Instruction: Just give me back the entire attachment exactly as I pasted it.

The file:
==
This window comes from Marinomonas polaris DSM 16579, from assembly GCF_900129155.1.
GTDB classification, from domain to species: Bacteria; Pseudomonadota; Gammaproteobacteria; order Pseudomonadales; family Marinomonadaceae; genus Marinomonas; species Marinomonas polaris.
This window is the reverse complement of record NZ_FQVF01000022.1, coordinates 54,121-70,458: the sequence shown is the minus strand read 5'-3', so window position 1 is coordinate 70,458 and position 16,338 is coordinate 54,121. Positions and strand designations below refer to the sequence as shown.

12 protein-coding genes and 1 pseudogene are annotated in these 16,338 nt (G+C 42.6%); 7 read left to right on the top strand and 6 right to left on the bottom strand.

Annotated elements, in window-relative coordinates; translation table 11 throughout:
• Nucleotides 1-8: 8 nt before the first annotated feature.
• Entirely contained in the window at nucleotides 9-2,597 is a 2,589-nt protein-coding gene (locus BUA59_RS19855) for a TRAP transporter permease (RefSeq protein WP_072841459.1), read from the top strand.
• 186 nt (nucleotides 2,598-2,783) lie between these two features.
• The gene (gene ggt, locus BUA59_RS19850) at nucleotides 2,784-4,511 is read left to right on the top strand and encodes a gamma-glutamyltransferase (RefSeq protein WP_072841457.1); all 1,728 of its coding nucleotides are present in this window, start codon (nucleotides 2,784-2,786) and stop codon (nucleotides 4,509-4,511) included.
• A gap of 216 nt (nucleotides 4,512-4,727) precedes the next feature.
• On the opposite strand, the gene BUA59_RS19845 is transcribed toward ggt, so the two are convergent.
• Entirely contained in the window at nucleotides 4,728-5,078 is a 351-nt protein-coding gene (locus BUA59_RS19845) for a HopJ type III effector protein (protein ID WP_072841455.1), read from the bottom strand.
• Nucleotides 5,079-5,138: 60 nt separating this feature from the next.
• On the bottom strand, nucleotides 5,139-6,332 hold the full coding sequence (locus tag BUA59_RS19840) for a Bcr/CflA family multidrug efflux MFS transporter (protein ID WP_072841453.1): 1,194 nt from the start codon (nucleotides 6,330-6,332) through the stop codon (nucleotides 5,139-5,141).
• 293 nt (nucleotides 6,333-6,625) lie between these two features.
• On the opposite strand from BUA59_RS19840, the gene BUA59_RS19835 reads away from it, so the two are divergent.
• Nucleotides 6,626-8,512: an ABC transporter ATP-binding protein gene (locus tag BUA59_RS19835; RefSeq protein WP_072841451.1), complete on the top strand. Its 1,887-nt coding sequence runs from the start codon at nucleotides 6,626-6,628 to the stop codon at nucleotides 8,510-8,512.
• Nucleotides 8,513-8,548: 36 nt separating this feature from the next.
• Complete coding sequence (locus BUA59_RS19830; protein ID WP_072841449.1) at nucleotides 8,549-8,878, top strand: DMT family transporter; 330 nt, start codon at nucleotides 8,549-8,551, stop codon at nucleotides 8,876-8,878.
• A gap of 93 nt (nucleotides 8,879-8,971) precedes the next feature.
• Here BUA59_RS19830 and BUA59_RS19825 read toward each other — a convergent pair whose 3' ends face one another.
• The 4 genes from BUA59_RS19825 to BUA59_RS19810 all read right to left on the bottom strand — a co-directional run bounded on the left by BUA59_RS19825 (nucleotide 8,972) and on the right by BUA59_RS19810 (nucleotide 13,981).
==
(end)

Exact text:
This window comes from Marinomonas polaris DSM 16579, from assembly GCF_900129155.1.
GTDB classification, from domain to species: Bacteria; Pseudomonadota; Gammaproteobacteria; order Pseudomonadales; family Marinomonadaceae; genus Marinomonas; species Marinomonas polaris.
This window is the reverse complement of record NZ_FQVF01000022.1, coordinates 54,121-70,458: the sequence shown is the minus strand read 5'-3', so window position 1 is coordinate 70,458 and position 16,338 is coordinate 54,121. Positions and strand designations below refer to the sequence as shown.

12 protein-coding genes and 1 pseudogene are annotated in these 16,338 nt (G+C 42.6%); 7 read left to right on the top strand and 6 right to left on the bottom strand.

Annotated elements, in window-relative coordinates; translation table 11 throughout:
• Nucleotides 1-8: 8 nt before the first annotated feature.
• Entirely contained in the window at nucleotides 9-2,597 is a 2,589-nt protein-coding gene (locus BUA59_RS19855) for a TRAP transporter permease (RefSeq protein WP_072841459.1), read from the top strand.
• 186 nt (nucleotides 2,598-2,783) lie between these two features.
• The gene (gene ggt, locus BUA59_RS19850) at nucleotides 2,784-4,511 is read left to right on the top strand and encodes a gamma-glutamyltransferase (RefSeq protein WP_072841457.1); all 1,728 of its coding nucleotides are present in this window, start codon (nucleotides 2,784-2,786) and stop codon (nucleotides 4,509-4,511) included.
• A gap of 216 nt (nucleotides 4,512-4,727) precedes the next feature.
• On the opposite strand, the gene BUA59_RS19845 is transcribed toward ggt, so the two are convergent.
• Entirely contained in the window at nucleotides 4,728-5,078 is a 351-nt protein-coding gene (locus BUA59_RS19845) for a HopJ type III effector protein (protein ID WP_072841455.1), read from the bottom strand.
• Nucleotides 5,079-5,138: 60 nt separating this feature from the next.
• On the bottom strand, nucleotides 5,139-6,332 hold the full coding sequence (locus tag BUA59_RS19840) for a Bcr/CflA family multidrug efflux MFS transporter (protein ID WP_072841453.1): 1,194 nt from the start codon (nucleotides 6,330-6,332) through the stop codon (nucleotides 5,139-5,141).
• 293 nt (nucleotides 6,333-6,625) lie between these two features.
• On the opposite strand from BUA59_RS19840, the gene BUA59_RS19835 reads away from it, so the two are divergent.
• Nucleotides 6,626-8,512: an ABC transporter ATP-binding protein gene (locus tag BUA59_RS19835; RefSeq protein WP_072841451.1), complete on the top strand. Its 1,887-nt coding sequence runs from the start codon at nucleotides 6,626-6,628 to the stop codon at nucleotides 8,510-8,512.
• Nucleotides 8,513-8,548: 36 nt separating this feature from the next.
• Complete coding sequence (locus BUA59_RS19830; protein ID WP_072841449.1) at nucleotides 8,549-8,878, top strand: DMT family transporter; 330 nt, start codon at nucleotides 8,549-8,551, stop codon at nucleotides 8,876-8,878.
• A gap of 93 nt (nucleotides 8,879-8,971) precedes the next feature.
• Here BUA59_RS19830 and BUA59_RS19825 read toward each other — a convergent pair whose 3' ends face one another.
• The 4 genes from BUA59_RS19825 to BUA59_RS19810 all read right to left on the bottom strand — a co-directional run bounded on the left by BUA59_RS19825 (nucleotide 8,972) and on the right by BUA59_RS19810 (nucleotide 13,981).